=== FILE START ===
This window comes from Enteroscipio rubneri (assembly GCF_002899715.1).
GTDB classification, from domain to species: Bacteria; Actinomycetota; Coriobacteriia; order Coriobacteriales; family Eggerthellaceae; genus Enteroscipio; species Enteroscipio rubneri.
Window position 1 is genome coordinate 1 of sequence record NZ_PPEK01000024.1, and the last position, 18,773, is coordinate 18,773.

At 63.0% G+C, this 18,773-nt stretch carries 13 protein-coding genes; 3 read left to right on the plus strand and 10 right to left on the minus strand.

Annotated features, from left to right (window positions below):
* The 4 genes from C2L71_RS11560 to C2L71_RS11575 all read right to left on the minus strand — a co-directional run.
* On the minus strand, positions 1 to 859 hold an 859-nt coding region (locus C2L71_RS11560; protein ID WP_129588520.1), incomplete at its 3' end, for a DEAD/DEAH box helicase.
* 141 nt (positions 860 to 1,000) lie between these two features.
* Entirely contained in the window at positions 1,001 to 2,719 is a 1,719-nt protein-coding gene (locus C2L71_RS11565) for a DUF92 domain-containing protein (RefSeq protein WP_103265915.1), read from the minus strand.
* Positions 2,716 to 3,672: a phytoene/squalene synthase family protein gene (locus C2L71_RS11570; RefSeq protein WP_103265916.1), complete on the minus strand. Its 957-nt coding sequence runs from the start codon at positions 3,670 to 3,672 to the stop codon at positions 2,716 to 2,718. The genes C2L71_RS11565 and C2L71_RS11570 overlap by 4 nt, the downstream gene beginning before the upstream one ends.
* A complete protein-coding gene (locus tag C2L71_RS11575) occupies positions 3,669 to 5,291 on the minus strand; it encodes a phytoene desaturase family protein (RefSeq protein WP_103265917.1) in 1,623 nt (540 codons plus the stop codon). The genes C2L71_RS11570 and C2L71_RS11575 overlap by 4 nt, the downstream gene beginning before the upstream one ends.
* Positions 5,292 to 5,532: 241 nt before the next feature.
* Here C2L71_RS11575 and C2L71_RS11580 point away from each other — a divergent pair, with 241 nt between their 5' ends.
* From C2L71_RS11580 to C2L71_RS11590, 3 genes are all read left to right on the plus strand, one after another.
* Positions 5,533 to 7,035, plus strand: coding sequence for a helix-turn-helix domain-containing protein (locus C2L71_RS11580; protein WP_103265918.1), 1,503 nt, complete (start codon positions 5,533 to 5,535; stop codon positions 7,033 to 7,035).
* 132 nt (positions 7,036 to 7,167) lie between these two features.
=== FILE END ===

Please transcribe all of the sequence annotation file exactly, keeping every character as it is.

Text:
This window comes from Enteroscipio rubneri (assembly GCF_002899715.1).
GTDB classification, from domain to species: Bacteria; Actinomycetota; Coriobacteriia; order Coriobacteriales; family Eggerthellaceae; genus Enteroscipio; species Enteroscipio rubneri.
Window position 1 is genome coordinate 1 of sequence record NZ_PPEK01000024.1, and the last position, 18,773, is coordinate 18,773.

At 63.0% G+C, this 18,773-nt stretch carries 13 protein-coding genes; 3 read left to right on the plus strand and 10 right to left on the minus strand.

Annotated features, from left to right (window positions below):
* The 4 genes from C2L71_RS11560 to C2L71_RS11575 all read right to left on the minus strand — a co-directional run.
* On the minus strand, positions 1 to 859 hold an 859-nt coding region (locus C2L71_RS11560; protein ID WP_129588520.1), incomplete at its 3' end, for a DEAD/DEAH box helicase.
* 141 nt (positions 860 to 1,000) lie between these two features.
* Entirely contained in the window at positions 1,001 to 2,719 is a 1,719-nt protein-coding gene (locus C2L71_RS11565) for a DUF92 domain-containing protein (RefSeq protein WP_103265915.1), read from the minus strand.
* Positions 2,716 to 3,672: a phytoene/squalene synthase family protein gene (locus C2L71_RS11570; RefSeq protein WP_103265916.1), complete on the minus strand. Its 957-nt coding sequence runs from the start codon at positions 3,670 to 3,672 to the stop codon at positions 2,716 to 2,718. The genes C2L71_RS11565 and C2L71_RS11570 overlap by 4 nt, the downstream gene beginning before the upstream one ends.
* A complete protein-coding gene (locus tag C2L71_RS11575) occupies positions 3,669 to 5,291 on the minus strand; it encodes a phytoene desaturase family protein (RefSeq protein WP_103265917.1) in 1,623 nt (540 codons plus the stop codon). The genes C2L71_RS11570 and C2L71_RS11575 overlap by 4 nt, the downstream gene beginning before the upstream one ends.
* Positions 5,292 to 5,532: 241 nt before the next feature.
* Here C2L71_RS11575 and C2L71_RS11580 point away from each other — a divergent pair, with 241 nt between their 5' ends.
* From C2L71_RS11580 to C2L71_RS11590, 3 genes are all read left to right on the plus strand, one after another.
* Positions 5,533 to 7,035, plus strand: coding sequence for a helix-turn-helix domain-containing protein (locus C2L71_RS11580; protein WP_103265918.1), 1,503 nt, complete (start codon positions 5,533 to 5,535; stop codon positions 7,033 to 7,035).
* 132 nt (positions 7,036 to 7,167) lie between these two features.